The job site workforce is constantly being tasked with becoming more efficient, and the key to achieving that is equipment maintenance. For a telehandler to work as needed, and required, it needs to be in proper working condition. Understanding when and what to check on your telehandler will also reduce unexpected downtime.
Tip 1: Be prepared for Maintenance
Regular telehandler maintenance is the cornerstone of maintaining the longevity and peak performance of these machines. By being prepared for maintenance, you not only extend the lifespan of your equipment but also increase safety on job sites. Preventative maintenance involves a range of tasks, from routine inspections and lubrication to addressing wear and tear or hydraulic issues promptly. When you're prepared for maintenance, you reduce the risk of unexpected breakdowns, which can lead to costly downtime. A well-maintained telehandler operates at a better performance level, saving you time and resources in the long run.
Tip 2: Complete All Maintenance Tasks
After the engine has cooled down and the telehandler is level, check the lubricant levels. Before lubricating, cleaning the lubrication fittings. After the fittings have been greased, cycling through the functions several times to help distribute the lubricants. A light coating of engine oil needs to be applied to all of the linkage pivot points.
To check the hydraulic oil level, look at the sight gauge to make sure the oil level is visible in the gauge windows. If it’s not, remove the fill cap and add hydraulic fluid until the oil is up to the center of the gauge and replace the cap.
The brake fluid needs to be between the maximum and minimum marks on the brake reservoir. If the fluid is low, the telehandler will need to be serviced before it begins operations again.
For the engine coolant level, open the engine cover and check the surge tank, the coolant should be between the “FULL” and “ADD” marks. If it’s not, add engine coolant and the windshield washer fluid should be visible in the reservoir.
Make sure to look at the fuel and diesel emission fluid (DEF) gauges on the right side of the cab’s instrument panel, and fill the tanks as needed. To check the engine oil level, open the engine and check the oil mark on the dipstick (just like a motor vehicle).
For the Load Stability Indicator (LSI), remove any attachment and retract and raise the boom, press and hold the LSI override switch and the 2 control buttons. The LSI indicator LEDs will light up sequentially and then repeat if successful.
When the air intake system needs to be checked, open the engine cover and remove any dust from the vacuator valve by squeezing the bottom of the valve, once finished, close the engine cover.
For the telehandler models with cab air filters, remove the 2 thumb screws from the panel to take out and inspect the filter, if it’s damaged, it needs to be replaced.
To maintain tire air pressure, remove the valve stem cap and check the pressure, add air if needed and then replace the cap. Damaged tires will need to be replaced.
If any of these maintenance tests aren’t successful, or if the system isn’t working as required, the telehandler needs to be removed from service and repaired before operations start again.
Tip 3: Know When Maintenance is Required
Following a maintenance schedule allows you to keep the telehandler in proper working order before there is a failure or issue. Here’s the list of when to check and/or change each component:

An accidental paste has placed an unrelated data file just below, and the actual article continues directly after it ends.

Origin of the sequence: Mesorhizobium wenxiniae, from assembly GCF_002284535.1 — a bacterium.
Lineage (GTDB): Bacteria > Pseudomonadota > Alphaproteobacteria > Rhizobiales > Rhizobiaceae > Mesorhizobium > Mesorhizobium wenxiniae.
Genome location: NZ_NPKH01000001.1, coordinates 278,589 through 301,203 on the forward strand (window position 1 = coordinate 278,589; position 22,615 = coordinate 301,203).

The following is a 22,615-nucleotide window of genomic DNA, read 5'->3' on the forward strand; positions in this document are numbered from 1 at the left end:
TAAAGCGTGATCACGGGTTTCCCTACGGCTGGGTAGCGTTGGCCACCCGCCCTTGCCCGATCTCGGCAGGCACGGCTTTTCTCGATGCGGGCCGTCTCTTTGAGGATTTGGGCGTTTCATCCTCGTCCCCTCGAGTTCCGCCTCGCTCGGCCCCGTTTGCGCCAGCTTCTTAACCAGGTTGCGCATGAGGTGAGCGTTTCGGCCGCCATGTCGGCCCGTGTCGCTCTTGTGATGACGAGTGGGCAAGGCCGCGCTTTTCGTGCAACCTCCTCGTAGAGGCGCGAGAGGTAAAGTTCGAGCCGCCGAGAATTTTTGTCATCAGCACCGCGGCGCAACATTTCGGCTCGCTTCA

Every 10 Hours: Fuel, tire condition/pressure, engine coolant level, engine oil level, hydraulic oil level, drain fuel/water separator, brake fluid level, DEF level (for Ultra Low Sulphur Diesel – ULS – fuel), air cleaner and additional checks
First 50 Hours: Wheel lug nut torque, axle oil level, wheel end oil level, hydraulic tank breather, hydraulic filters
Every 50 Hours: Lubrication schedule, washer fluid, LSI system, cab filter
First 250 Hours: Axle oil, wheel end oil, dual pump drive oil, drop box oil
Every 250 Hours: Lubrication schedule, axle oil level, wheel end oil level, drop box oil, dual pump drive oil, boom wear pads
First 500 Hours: Engine oil and filter (for ULS)
Every 500 Hours: Hydraulic tank breather, hydraulic filters, wheel lug nut torque, engine oil and filter (for ULS)
Every 1,000 Hours: Axle oil, wheel end oil, air intake system, fuel filters, battery, engine oil and filter (for ULS), dual pump drive oil, drop box oil, park brake, LSI calibration, fan belt
Every 1,500 Hours: Hydraulic fluid and filters
Every 2,000 Hours: DEF tank filter (for ULS), engine coolant strainer (for ULS), crank-case vent filter
Every 4,000 Hours: DEF pump filter (for ULS)
Every 5,000 Hours: Engine valve lash adjustment
These intervals are for normal conditions and usage. There might also be additional checks needed depending on your machine’s daily usage or configuration, so reference the machine’s Operation and Safety Manual.
Tip 4: Educate Operators on Telehandler Maintenance
Maintenance needs to become a regular part of your team’s schedule if it isn’t already. That includes providing the proper education and training on how to perform maintenance tasks. If your staff requires training on telehandlers, we provided Training Programs for companies throughout Southern California.
About All Access Services
Serving construction projects throughout Southern California with heavy equipment rentals, we have 3 locations in San Diego, Orange County, and Riverside to serve our clients. Each location carries a fleet of scissor lifts, telehandlers, boom lifts, and forklifts available for rent at affordable rates. We strive to provide the best customer service in the industry and hope to earn your trust and business!